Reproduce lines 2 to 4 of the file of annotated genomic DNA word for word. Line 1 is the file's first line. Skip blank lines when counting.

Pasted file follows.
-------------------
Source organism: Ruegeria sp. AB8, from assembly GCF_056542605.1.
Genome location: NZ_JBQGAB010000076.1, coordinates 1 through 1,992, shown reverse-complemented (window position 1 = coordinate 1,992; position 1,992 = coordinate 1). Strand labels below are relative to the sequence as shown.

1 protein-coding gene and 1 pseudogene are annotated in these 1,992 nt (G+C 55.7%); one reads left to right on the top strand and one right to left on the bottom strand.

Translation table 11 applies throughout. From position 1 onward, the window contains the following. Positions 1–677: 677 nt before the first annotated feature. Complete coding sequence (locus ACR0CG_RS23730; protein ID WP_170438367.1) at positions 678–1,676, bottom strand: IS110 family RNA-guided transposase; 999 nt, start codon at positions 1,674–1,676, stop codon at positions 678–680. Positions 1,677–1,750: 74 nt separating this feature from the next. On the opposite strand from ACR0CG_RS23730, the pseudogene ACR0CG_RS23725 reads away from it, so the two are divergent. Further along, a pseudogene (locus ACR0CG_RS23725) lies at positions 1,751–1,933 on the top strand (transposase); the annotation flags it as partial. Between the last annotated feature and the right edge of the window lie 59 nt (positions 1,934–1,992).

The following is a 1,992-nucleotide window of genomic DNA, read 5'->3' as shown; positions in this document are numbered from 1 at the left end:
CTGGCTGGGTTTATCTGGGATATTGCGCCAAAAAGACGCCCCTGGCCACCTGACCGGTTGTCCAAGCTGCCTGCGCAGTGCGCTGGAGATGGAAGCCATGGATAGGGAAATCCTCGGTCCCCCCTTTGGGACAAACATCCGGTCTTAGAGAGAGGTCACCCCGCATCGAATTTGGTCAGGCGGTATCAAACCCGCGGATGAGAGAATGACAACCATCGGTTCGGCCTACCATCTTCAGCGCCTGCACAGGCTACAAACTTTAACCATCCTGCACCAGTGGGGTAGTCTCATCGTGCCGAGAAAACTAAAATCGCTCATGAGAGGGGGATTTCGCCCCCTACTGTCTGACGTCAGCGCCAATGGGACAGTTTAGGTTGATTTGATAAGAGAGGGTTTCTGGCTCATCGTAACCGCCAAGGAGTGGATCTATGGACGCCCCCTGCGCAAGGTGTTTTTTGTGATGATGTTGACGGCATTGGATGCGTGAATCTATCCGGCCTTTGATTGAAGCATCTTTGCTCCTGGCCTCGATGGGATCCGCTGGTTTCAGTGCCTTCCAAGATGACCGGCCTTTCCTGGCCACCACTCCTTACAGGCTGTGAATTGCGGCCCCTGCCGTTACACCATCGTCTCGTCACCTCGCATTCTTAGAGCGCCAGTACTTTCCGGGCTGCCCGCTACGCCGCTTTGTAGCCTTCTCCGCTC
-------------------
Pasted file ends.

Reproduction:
Genome location: NZ_JBQGAB010000076.1, coordinates 1 through 1,992, shown reverse-complemented (window position 1 = coordinate 1,992; position 1,992 = coordinate 1). Strand labels below are relative to the sequence as shown.

1 protein-coding gene and 1 pseudogene are annotated in these 1,992 nt (G+C 55.7%); one reads left to right on the top strand and one right to left on the bottom strand.

Translation table 11 applies throughout. From position 1 onward, the window contains the following. Positions 1–677: 677 nt before the first annotated feature. Complete coding sequence (locus ACR0CG_RS23730; protein ID WP_170438367.1) at positions 678–1,676, bottom strand: IS110 family RNA-guided transposase; 999 nt, start codon at positions 1,674–1,676, stop codon at positions 678–680. Positions 1,677–1,750: 74 nt separating this feature from the next. On the opposite strand from ACR0CG_RS23730, the pseudogene ACR0CG_RS23725 reads away from it, so the two are divergent. Further along, a pseudogene (locus ACR0CG_RS23725) lies at positions 1,751–1,933 on the top strand (transposase); the annotation flags it as partial. Between the last annotated feature and the right edge of the window lie 59 nt (positions 1,934–1,992).